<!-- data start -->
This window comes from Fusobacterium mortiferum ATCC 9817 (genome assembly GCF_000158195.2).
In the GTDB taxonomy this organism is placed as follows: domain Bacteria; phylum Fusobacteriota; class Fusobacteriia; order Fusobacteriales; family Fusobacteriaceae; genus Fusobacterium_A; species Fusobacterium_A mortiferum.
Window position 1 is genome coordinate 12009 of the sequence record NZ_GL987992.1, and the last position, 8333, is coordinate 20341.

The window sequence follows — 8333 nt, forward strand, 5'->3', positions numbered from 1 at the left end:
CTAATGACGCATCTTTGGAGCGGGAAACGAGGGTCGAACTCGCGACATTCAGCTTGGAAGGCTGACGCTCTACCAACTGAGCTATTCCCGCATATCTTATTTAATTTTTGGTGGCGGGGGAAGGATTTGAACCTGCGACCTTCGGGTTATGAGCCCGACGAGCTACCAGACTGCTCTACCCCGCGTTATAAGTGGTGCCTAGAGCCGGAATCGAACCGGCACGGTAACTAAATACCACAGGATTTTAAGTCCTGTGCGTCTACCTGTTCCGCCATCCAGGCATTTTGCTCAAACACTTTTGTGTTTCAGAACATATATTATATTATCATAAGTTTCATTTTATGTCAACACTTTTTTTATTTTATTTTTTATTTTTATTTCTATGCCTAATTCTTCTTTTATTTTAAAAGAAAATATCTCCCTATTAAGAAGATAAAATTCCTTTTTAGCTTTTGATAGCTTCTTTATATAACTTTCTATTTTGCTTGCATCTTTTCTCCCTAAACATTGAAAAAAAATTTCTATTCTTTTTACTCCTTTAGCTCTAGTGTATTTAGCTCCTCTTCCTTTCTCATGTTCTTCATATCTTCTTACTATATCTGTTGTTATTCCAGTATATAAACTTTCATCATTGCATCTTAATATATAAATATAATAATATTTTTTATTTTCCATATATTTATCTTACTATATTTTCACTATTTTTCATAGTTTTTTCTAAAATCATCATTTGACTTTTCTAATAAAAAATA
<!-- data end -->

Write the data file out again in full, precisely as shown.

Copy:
This window comes from Fusobacterium mortiferum ATCC 9817 (genome assembly GCF_000158195.2).
In the GTDB taxonomy this organism is placed as follows: domain Bacteria; phylum Fusobacteriota; class Fusobacteriia; order Fusobacteriales; family Fusobacteriaceae; genus Fusobacterium_A; species Fusobacterium_A mortiferum.
Window position 1 is genome coordinate 12009 of the sequence record NZ_GL987992.1, and the last position, 8333, is coordinate 20341.

The window sequence follows — 8333 nt, forward strand, 5'->3', positions numbered from 1 at the left end:
CTAATGACGCATCTTTGGAGCGGGAAACGAGGGTCGAACTCGCGACATTCAGCTTGGAAGGCTGACGCTCTACCAACTGAGCTATTCCCGCATATCTTATTTAATTTTTGGTGGCGGGGGAAGGATTTGAACCTGCGACCTTCGGGTTATGAGCCCGACGAGCTACCAGACTGCTCTACCCCGCGTTATAAGTGGTGCCTAGAGCCGGAATCGAACCGGCACGGTAACTAAATACCACAGGATTTTAAGTCCTGTGCGTCTACCTGTTCCGCCATCCAGGCATTTTGCTCAAACACTTTTGTGTTTCAGAACATATATTATATTATCATAAGTTTCATTTTATGTCAACACTTTTTTTATTTTATTTTTTATTTTTATTTCTATGCCTAATTCTTCTTTTATTTTAAAAGAAAATATCTCCCTATTAAGAAGATAAAATTCCTTTTTAGCTTTTGATAGCTTCTTTATATAACTTTCTATTTTGCTTGCATCTTTTCTCCCTAAACATTGAAAAAAAATTTCTATTCTTTTTACTCCTTTAGCTCTAGTGTATTTAGCTCCTCTTCCTTTCTCATGTTCTTCATATCTTCTTACTATATCTGTTGTTATTCCAGTATATAAACTTTCATCATTGCATCTTAATATATAAATATAATAATATTTTTTATTTTCCATATATTTATCTTACTATATTTTCACTATTTTTCATAGTTTTTTCTAAAATCATCATTTGACTTTTCTAATAAAAAATA